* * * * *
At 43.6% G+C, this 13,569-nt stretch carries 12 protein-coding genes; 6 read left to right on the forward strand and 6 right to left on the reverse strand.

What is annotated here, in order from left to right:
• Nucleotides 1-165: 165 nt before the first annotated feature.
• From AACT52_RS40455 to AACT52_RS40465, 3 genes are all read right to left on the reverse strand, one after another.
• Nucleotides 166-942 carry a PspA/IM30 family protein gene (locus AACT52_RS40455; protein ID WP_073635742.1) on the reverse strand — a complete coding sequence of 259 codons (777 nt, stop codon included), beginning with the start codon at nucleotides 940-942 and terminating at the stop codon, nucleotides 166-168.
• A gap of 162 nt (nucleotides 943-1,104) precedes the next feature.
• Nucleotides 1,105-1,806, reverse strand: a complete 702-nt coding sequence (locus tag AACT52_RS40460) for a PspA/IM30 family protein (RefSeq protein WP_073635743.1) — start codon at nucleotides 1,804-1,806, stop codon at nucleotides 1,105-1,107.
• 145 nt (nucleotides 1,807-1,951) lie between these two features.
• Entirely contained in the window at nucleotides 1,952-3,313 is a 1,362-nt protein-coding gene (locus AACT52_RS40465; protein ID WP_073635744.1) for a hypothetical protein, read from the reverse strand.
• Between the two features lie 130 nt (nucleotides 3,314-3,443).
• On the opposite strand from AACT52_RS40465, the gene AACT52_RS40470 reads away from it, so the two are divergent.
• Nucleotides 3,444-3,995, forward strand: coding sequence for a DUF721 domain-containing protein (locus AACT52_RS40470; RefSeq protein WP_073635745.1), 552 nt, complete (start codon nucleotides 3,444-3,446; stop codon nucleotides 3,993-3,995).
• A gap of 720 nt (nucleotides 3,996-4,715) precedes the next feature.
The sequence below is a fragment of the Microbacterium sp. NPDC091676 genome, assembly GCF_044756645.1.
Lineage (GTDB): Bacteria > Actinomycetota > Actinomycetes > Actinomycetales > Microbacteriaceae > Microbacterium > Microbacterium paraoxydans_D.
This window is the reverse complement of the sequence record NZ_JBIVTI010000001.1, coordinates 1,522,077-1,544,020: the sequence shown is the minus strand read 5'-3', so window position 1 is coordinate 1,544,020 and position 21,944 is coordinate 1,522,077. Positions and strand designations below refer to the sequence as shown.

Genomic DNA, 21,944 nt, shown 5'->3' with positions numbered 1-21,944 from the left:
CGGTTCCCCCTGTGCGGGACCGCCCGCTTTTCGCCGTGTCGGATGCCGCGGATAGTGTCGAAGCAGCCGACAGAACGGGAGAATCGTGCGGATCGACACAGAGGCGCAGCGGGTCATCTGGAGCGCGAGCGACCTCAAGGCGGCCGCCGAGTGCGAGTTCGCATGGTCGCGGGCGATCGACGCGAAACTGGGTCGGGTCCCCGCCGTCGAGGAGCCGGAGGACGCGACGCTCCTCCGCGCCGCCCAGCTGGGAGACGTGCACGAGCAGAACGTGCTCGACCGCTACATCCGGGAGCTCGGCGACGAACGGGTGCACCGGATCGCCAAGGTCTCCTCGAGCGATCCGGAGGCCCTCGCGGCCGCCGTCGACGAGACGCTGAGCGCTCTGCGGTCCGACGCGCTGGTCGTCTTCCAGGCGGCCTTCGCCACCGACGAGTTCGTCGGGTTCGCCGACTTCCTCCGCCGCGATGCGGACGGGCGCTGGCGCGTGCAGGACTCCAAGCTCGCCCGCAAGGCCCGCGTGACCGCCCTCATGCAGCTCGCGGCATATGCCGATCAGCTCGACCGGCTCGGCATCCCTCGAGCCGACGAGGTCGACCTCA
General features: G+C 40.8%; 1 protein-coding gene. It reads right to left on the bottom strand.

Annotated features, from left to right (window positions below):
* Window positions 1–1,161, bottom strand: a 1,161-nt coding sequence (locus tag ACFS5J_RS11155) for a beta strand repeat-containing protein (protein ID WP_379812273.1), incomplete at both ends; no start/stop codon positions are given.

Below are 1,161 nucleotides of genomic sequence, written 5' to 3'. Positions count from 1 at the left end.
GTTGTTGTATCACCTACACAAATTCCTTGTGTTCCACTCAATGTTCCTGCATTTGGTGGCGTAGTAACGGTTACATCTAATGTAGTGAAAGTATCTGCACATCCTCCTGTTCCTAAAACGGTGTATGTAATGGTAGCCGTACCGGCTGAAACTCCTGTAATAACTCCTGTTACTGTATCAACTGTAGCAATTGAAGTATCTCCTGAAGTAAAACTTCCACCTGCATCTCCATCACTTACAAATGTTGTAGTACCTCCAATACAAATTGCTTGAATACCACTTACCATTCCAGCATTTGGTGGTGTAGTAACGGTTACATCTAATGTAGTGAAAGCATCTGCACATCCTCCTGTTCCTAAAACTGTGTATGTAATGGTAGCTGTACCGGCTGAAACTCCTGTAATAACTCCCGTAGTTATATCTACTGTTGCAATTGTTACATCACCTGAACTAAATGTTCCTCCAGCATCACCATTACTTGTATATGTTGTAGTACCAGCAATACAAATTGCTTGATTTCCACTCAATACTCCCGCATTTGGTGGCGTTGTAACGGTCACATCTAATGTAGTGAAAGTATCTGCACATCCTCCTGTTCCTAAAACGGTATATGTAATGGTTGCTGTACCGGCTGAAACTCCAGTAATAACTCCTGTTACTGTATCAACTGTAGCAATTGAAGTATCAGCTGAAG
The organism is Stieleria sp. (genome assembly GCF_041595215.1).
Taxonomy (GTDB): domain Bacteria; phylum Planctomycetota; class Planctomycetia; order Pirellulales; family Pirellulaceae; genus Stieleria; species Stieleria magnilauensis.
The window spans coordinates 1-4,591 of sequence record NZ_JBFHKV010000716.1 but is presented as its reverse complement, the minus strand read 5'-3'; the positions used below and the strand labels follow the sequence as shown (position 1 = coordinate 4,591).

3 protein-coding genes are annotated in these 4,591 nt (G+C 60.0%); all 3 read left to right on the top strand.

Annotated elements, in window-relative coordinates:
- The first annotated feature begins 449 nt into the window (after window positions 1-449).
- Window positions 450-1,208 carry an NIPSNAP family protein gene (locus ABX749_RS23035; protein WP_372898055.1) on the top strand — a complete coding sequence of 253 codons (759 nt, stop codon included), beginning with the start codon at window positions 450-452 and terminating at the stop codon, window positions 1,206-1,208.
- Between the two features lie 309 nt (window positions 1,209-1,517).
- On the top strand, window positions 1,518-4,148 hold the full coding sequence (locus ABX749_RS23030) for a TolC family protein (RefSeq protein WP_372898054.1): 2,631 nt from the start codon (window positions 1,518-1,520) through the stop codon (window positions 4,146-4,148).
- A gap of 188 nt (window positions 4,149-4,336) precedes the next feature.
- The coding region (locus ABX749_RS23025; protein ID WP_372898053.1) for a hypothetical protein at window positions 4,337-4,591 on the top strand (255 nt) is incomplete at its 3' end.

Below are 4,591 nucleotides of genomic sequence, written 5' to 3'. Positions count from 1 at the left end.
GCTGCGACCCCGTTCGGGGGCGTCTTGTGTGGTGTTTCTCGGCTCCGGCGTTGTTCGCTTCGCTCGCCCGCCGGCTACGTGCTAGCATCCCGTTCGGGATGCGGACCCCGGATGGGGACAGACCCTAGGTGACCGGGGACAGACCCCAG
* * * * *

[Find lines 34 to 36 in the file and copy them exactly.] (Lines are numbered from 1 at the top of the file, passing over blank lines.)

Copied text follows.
- The coding region (locus ABX749_RS23025; protein ID WP_372898053.1) for a hypothetical protein at window positions 4,337-4,591 on the top strand (255 nt) is incomplete at its 3' end.

Below are 4,591 nucleotides of genomic sequence, written 5' to 3'. Positions count from 1 at the left end.
GCTGCGACCCCGTTCGGGGGCGTCTTGTGTGGTGTTTCTCGGCTCCGGCGTTGTTCGCTTCGCTCGCCCGCCGGCTACGTGCTAGCATCCCGTTCGGGATGCGGACCCCGGATGGGGACAGACCCTAGGTGACCGGGGACAGACCCCAG